Building for Climate Change in Hawaii

Rising seas and other effects of climate change are changing the way buildings in Hawaii are designed and constructed. In this two-part report, we look at what the building industry is already doing and should be doing, plus some ways it’s trying to reduce its own impact on the environment.

Illustration by Michael Byers

Part I: Building for Climate Change

Climate change is here. Hawaii is already experiencing warmer temperatures, sea level rise, more flooding and more intense rainfall and tropical cyclones – and it’s going to get worse in the future.

Scientists say Hawaii needs to start preparing for this new world, starting with the building industry. Already we’ve seen individual structures built to survive natural hazards that might be exacerbated by a changing climate. But scientists and some people in the industry say a holistic approach is needed – beginning with government regulations covering how we should build for climate change. 

“All of our engineering and our architecture and our designs of our community came into existence under a climate that no longer exists,” says Chip Fletcher, a geology and geophysics professor at UH Manoa. “So we are out of date, out of nature’s code, and all of that translates into less resiliency.

“And I define resiliency as you can’t stop a hurricane, but you can come back from it faster and you can experience less damage if … you build with the expectation that you will get hit with a hurricane.”


Climate is Changing

Scientists project the sea could rise up to 3.2 feet by 2100, if not sooner, flooding 6,500 structures in the Islands and displacing nearly 20,000 residents, according to the 2017 Hawaii Sea Level Rise Vulnerability and Adaptation Report, prepared by Tetra Tech and the state Department of Land and Natural Resources.

But before the sea reaches that level, the Islands will experience more frequent temporary flooding from king tides – seasonal high tides that typically occur in June/July and December/January – likely within a few decades, says Fletcher, who is also a member of Honolulu’s Climate Change Commission. The commission’s five members collect information and provide advice to the county government as it plans for climate change.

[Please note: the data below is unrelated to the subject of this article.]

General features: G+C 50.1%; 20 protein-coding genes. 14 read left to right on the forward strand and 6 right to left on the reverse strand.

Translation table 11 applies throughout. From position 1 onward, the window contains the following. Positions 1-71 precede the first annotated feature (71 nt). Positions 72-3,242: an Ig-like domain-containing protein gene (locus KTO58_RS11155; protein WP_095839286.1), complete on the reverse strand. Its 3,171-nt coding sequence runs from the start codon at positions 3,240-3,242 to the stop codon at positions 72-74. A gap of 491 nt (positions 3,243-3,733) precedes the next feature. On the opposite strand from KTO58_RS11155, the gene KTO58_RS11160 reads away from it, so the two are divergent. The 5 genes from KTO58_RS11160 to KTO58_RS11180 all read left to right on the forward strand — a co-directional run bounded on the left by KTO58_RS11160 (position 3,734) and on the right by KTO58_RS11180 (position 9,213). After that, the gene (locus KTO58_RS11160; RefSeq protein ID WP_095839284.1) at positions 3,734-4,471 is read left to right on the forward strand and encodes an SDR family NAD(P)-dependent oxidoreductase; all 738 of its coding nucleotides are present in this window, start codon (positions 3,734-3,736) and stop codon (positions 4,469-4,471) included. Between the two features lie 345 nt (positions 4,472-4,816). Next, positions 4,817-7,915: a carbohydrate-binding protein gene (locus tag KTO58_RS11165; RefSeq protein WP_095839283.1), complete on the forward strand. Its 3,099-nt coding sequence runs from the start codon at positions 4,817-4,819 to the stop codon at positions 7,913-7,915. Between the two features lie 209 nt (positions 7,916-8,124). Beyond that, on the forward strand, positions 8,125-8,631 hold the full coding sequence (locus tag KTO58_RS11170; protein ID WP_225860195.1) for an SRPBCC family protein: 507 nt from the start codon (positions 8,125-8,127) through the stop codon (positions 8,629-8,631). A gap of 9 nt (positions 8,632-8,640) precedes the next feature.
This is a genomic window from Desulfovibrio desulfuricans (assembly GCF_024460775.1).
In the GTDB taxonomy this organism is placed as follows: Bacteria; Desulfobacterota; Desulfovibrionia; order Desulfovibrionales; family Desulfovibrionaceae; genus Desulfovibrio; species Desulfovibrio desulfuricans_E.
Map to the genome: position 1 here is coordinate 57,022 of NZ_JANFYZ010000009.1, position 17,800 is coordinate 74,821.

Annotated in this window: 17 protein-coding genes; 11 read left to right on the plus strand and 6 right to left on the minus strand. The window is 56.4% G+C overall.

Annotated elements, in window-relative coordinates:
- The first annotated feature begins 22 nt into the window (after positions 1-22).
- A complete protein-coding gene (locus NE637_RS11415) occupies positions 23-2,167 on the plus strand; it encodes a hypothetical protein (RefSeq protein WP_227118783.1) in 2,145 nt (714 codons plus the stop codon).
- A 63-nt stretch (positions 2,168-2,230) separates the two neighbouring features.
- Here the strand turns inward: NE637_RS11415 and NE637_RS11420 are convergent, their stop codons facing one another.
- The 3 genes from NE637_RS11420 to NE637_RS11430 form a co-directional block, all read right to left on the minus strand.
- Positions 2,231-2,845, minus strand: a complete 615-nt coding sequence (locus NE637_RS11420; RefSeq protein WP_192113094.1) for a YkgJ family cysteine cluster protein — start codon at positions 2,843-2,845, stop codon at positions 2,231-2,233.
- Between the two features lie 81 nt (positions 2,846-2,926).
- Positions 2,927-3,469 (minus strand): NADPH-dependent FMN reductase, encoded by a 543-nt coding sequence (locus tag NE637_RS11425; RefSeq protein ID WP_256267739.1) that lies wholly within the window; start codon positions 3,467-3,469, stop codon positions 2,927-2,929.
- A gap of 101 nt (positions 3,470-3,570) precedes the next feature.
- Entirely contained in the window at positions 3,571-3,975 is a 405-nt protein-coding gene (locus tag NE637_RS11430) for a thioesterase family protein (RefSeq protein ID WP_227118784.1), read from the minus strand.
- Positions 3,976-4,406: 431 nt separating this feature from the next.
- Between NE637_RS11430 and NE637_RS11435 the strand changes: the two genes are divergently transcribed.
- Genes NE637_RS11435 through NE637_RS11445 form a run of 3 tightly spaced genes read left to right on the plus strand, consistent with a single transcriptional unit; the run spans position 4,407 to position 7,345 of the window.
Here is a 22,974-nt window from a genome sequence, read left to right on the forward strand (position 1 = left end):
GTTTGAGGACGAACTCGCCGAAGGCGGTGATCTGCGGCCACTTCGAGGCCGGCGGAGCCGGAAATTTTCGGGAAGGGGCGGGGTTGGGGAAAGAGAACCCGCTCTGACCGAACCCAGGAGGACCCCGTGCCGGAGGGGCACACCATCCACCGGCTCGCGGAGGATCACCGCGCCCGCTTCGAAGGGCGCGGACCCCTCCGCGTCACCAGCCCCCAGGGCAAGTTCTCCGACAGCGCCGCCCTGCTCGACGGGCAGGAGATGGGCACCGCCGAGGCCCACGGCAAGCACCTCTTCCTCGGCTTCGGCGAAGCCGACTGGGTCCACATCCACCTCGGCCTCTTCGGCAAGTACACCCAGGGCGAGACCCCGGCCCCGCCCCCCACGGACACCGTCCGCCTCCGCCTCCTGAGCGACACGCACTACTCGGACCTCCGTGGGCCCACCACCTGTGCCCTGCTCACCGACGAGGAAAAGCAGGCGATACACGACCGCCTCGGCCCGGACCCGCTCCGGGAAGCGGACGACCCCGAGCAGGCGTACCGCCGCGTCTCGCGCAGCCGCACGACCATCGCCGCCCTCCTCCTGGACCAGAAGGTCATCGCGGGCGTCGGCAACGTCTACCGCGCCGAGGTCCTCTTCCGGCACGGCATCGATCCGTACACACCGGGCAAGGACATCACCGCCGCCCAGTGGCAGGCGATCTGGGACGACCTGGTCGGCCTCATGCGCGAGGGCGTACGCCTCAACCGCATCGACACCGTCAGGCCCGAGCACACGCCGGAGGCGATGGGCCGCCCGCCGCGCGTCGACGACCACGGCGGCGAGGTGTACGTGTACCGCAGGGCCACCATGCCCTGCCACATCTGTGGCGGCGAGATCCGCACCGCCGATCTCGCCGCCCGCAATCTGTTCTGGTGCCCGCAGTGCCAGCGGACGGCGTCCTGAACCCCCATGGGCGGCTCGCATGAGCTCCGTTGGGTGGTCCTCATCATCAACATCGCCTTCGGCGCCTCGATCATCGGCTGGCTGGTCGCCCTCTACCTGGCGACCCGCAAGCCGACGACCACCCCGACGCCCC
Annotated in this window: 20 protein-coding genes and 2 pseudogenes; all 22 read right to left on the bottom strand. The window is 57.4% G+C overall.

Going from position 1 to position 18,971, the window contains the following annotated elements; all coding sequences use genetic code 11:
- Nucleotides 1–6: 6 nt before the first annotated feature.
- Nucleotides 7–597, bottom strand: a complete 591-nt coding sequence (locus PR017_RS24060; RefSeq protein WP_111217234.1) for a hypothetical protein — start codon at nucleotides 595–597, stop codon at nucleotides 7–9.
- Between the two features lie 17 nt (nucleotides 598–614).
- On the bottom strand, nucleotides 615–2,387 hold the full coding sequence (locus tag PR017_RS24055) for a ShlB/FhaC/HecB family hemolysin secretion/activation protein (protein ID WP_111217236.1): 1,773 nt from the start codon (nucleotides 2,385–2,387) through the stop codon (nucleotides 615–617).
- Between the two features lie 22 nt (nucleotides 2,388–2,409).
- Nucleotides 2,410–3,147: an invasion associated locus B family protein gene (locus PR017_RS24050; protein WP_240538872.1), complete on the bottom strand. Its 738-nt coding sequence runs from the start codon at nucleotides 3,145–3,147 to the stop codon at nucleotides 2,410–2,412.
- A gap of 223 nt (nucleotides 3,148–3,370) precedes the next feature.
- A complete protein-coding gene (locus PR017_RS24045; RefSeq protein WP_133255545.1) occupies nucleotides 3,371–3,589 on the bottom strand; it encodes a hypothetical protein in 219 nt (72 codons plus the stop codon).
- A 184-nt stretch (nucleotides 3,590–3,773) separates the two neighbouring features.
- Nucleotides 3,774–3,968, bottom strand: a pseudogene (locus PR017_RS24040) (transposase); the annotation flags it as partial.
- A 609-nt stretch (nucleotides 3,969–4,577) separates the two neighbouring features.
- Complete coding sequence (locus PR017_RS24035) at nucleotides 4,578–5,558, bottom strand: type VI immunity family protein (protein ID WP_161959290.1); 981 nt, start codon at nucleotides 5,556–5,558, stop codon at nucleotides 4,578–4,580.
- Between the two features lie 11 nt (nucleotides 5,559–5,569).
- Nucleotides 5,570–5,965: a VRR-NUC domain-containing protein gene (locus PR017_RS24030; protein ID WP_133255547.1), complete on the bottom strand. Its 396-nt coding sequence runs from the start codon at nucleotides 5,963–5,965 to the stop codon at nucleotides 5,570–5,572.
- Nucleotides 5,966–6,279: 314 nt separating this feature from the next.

Hawaii can also expect to experience more heavy rainfall, like the 49 inches of rain that fell in Hanalei in 24 hours in April, hotter temperatures and more frequent tropical cyclones. These cyclones tend to be more frequent in El Nino years, when water warms in the Pacific. Cyclones don’t hit Hawaii often, but as the climate warms, more storms might strike the Islands.

All of our engineering and our architecture and our designs of our community came into existence under a climate that no longer exists.”

-Chip Fletcher, Geology and Geophysics professor, UH Manoa

These hazards and others associated with El Nino – such as extreme coral bleaching and lack of trade winds – are expected to double in frequency.

“At the same time that the building industry needs to re-examine their exposure and their vulnerability to hurricane storm surge, they should re-examine their vulnerability to heat waves, to flooding of the storm drains and the groundwater,” Fletcher says.

The big question, he says, is: “What are the design elements that we should adopt now that make us most resilient and sustainable in light of the fact that we’re living in a new world, a new climate?”


Complicated Task

Sea level rise is the first climate change impact that residents are waking up to, Fletcher says. The Climate Change Commission recommends that the county plan for frequent high tide flooding by mid-century and at least 3.2 feet of sea level rise by the end of the century. Because global greenhouse gas emissions are increasing, large projects with long lifetimes should plan for 6 feet of sea level rise by 2100 and beyond.